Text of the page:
The effects of Mn2+, Ni2+, Cu2+, Co2+ and Zn2+ ions on pesticide adsorption and mobility in a tropical soil.
Lalah J O.
Njogu S N.
MetadataShow full item record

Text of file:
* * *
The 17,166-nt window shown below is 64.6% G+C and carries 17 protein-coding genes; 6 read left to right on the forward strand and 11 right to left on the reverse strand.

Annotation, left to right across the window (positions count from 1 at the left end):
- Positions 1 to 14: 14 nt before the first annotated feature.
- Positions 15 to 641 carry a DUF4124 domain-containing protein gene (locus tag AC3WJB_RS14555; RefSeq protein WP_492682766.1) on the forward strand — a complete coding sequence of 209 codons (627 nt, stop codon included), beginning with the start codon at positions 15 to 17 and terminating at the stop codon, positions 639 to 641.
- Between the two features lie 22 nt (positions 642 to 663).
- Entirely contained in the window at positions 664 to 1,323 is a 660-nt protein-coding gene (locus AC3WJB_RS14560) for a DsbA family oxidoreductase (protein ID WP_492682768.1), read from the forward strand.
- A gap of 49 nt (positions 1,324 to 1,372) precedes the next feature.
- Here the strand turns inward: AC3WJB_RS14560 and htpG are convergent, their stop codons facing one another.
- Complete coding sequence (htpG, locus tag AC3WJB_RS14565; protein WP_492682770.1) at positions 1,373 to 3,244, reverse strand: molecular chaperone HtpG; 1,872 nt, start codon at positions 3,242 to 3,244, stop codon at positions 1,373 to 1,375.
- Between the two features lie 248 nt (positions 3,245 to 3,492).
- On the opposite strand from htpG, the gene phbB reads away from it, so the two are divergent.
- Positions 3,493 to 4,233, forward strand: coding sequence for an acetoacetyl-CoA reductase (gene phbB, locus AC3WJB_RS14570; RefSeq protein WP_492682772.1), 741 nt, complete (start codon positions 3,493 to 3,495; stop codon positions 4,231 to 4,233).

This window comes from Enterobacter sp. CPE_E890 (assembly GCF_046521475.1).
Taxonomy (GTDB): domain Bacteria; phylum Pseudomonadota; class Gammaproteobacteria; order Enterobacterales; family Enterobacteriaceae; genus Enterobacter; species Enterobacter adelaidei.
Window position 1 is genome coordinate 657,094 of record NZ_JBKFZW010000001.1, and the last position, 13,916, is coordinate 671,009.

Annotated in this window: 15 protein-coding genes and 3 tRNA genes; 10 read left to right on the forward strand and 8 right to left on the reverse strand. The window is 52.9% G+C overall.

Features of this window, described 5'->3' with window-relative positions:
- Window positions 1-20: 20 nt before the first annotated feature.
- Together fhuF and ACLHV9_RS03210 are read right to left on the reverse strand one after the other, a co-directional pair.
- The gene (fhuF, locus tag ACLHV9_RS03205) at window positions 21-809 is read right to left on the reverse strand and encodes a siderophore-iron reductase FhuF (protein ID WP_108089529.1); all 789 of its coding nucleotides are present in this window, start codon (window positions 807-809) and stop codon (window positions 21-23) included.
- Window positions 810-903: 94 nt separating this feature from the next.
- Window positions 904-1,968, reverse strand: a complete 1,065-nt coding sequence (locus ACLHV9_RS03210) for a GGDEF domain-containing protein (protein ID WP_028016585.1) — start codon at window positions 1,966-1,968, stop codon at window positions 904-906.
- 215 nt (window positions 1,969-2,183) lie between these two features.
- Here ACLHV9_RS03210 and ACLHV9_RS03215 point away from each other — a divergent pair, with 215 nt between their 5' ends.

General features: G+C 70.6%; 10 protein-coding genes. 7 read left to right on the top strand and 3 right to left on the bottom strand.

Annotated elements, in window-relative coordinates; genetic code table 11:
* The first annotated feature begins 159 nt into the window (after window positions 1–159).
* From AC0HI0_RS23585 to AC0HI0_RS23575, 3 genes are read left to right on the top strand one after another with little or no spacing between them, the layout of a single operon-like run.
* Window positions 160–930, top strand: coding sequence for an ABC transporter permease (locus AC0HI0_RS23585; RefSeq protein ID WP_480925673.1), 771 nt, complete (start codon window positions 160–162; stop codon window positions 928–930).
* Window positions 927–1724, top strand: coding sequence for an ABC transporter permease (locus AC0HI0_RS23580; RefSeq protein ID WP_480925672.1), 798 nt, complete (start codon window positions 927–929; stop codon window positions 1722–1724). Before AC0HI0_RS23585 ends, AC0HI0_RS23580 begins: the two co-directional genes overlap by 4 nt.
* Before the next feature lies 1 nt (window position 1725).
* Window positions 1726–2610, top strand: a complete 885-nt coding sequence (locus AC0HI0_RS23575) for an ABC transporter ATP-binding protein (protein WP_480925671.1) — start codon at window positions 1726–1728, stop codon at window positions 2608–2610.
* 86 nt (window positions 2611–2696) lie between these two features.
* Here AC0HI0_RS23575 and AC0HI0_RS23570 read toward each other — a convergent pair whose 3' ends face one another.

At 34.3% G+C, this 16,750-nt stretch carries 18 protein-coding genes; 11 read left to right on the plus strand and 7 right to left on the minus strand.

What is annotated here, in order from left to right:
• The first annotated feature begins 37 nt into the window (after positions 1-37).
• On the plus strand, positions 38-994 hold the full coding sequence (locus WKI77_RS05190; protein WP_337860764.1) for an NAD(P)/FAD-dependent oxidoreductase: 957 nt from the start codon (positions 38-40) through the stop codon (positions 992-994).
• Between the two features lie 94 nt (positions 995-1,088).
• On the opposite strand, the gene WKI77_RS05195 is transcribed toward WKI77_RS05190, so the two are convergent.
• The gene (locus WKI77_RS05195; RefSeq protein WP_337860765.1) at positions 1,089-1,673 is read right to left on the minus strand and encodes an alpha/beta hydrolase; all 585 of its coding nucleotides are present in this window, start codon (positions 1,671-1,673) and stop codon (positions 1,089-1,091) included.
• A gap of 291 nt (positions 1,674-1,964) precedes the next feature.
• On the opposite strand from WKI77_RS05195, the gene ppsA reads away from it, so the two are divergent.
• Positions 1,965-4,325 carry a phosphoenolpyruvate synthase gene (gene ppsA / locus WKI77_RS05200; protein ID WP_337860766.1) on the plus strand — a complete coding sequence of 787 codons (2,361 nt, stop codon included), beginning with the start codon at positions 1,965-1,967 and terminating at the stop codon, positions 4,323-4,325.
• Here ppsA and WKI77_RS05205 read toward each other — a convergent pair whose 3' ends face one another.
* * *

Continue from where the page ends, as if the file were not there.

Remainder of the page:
The adsorption behaviour of DDT in a tropical silt-clay soil from Kenya showed that addition of increasing metal ion concentrations from 10 to 100 microg/g of soil, reduced the % DDT adsorption in the soil by factors ranging from 6.1% to 15.4% depending on the type of metal ion. The inhibition of adsorption by metal ions was most observed in the lower ranges of metal ion concentrations in soil, i.e. up to 100 microg/g, beyond which additional increase in metal ion concentration did not result in any further increase in % adsorption. In the standard adsorption test procedure with different soil samples saturated with 100 microg/g of metal ions, the rate of adsorption of the pesticide varied with the type of metal ion and the equilibrium maximum adsorption of DDT was lowered with addition of metal ions, with the % adsorption of 78.4% (control) being reduced to lower values in the range of 67%-77.4%, depending on the type of metal ion. The data for control and samples fitted well into the Freundlich adsorption model and showed that addition of metal ions lowered the K(f) values compared with control. The results suggested that in the natural soil-water environments where there was no disturbance, aggregation of humic substances-pesticide molecule complexes altered the observed lowering of adsorption caused by inhibition by metal ions, and enhanced binding to solid soil phase occurred instead. In the leaching experiments, DDT was found to leach more extensively in soils with lower %OC content and the extent of leaching in soil columns saturated with metal ions at 100 microg/g was found to be inhibited compared with control and depended on the type of metal ion.